LARKSVILLE – For parishioners at Saint John the Baptist Parish, it is all about the “pinch.” The perfect “pierogi pinch” that is.
Beginning on Oct. 25 – and continuing every Monday morning through Dec. 6 – dozens of parishioners gathered in the basement of their church to prepare all of the delicious dumplings that were to be sold for the parish’s annual Advent Pierogi Sale.
“Pierogi are kind of synonymous with Christmas, just like the Christmas tree and the manger,” Rev. Gerald J. Gurka, pastor, Saint John the Baptist Parish, said.
With their fingers deep in dough, each volunteer explained why they loved coming together to make the thousands of pierogies necessary.
“Everybody loves to be together. It really is a mission of love. We get to share our good pierogies with people all around the valley,” parishioner Rose Feddock said.
For many in the room, making pierogies is also a beloved family tradition.
“I think it’s passed on from generations. Their parents or great-grandparents, they all made the pierogies,” she added.
The pierogi pinching party always brings back personal memories for Father Gurka. He believes the beloved tradition helps to unite the past and present.
“My mother would always make pierogies on the Sunday before Christmas so you have those wonderful memories and I think pierogies bring back those wonderful memories to people with their loved ones that are no longer here,” he said.
Bob Lewis, longtime volunteer, said the pierogi pinching parties have become a well-oiled operation.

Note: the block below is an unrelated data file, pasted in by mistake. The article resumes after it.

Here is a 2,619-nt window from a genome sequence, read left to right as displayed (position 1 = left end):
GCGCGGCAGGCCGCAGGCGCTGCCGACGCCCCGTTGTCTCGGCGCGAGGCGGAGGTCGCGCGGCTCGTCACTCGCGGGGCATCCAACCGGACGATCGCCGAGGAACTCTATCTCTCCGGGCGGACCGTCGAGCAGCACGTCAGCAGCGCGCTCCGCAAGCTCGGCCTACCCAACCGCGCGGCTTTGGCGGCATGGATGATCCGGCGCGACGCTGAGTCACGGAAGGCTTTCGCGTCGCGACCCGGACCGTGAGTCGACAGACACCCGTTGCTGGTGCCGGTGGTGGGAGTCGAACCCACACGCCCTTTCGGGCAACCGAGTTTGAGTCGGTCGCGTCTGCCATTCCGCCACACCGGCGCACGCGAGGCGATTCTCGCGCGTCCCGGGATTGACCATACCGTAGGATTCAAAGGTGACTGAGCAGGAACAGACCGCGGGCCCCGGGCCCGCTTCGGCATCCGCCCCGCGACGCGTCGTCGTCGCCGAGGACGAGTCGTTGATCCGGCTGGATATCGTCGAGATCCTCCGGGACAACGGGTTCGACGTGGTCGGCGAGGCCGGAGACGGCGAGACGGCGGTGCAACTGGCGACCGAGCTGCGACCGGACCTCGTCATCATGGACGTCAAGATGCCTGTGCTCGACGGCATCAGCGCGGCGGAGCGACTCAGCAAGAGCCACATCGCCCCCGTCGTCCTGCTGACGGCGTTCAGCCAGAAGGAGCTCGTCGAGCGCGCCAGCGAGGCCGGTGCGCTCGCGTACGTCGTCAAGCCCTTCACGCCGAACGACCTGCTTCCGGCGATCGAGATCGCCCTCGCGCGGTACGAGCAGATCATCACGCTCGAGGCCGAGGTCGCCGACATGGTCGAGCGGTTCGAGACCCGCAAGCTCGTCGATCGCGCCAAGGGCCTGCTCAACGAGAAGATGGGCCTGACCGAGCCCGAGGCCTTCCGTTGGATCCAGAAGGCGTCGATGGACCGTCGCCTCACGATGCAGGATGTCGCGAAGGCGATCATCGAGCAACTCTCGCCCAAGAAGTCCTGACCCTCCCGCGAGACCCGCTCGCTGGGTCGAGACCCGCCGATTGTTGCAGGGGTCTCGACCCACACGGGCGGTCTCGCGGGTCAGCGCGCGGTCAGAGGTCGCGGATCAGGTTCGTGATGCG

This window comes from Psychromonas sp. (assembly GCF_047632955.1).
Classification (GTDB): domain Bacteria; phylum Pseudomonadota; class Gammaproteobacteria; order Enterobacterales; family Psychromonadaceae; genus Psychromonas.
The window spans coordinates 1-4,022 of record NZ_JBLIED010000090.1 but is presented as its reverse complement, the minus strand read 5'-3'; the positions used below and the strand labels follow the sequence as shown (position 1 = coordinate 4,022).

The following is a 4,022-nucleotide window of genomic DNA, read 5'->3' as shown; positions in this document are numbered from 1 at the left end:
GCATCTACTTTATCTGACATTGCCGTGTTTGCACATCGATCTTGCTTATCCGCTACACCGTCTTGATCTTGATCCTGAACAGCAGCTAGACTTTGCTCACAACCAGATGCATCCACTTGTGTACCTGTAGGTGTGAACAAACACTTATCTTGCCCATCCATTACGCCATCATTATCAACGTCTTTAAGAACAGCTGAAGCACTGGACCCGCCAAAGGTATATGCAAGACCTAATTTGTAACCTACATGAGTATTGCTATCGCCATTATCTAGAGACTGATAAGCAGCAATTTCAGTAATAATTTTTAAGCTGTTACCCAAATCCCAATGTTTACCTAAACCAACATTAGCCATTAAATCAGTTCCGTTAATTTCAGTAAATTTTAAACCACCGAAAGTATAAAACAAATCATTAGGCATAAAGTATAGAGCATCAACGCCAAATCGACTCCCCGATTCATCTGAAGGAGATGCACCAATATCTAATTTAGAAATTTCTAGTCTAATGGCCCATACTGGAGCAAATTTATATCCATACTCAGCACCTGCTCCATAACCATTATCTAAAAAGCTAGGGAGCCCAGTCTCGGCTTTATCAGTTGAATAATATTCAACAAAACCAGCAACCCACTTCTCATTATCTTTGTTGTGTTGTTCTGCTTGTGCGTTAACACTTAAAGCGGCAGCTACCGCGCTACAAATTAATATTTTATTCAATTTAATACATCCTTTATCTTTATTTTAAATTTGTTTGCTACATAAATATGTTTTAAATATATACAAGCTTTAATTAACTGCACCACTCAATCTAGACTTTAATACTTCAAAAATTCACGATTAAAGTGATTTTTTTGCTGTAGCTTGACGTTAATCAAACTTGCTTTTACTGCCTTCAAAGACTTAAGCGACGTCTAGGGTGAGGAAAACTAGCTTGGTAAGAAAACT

“We all have a specialty here. Everyone knows their job and it just goes really smooth,” Lewis explained.
But – what is the secret to the perfect pierogi? What makes people come back year after year to Saint John the Baptist Church? Is it the dough, the filling, or the perfect pinch?
Unfortunately, the volunteers won’t tell.
“That’s a secret. The ingredients are a secret and only Father Jerry knows!” Lewis joked.
What is known is one of the benefits of the pierogi pinching parties. All ages are involved, including many young people.
Josephine Krzak and her sister, Virginia, were eager to help this year.
“My grandparents are here and it’s fun,” Josephine explained. “It’s not work, like chores or anything, it’s being with friends.”
The young women helped wherever they were needed, from passing out supplies to bringing the pinched pierogies over to be cooked.
Father Gurka is thankful to all of the parishioners who volunteer their time to help the parish. Each Monday, some arrive as early as 3:30 a.m. to get the stoves and supplies ready.
“That’s a lot of sacrifice and a lot of love for parish and I think they extend that love to the tables of the people when they take the pierogis home with them,” Father Gurka ended by saying.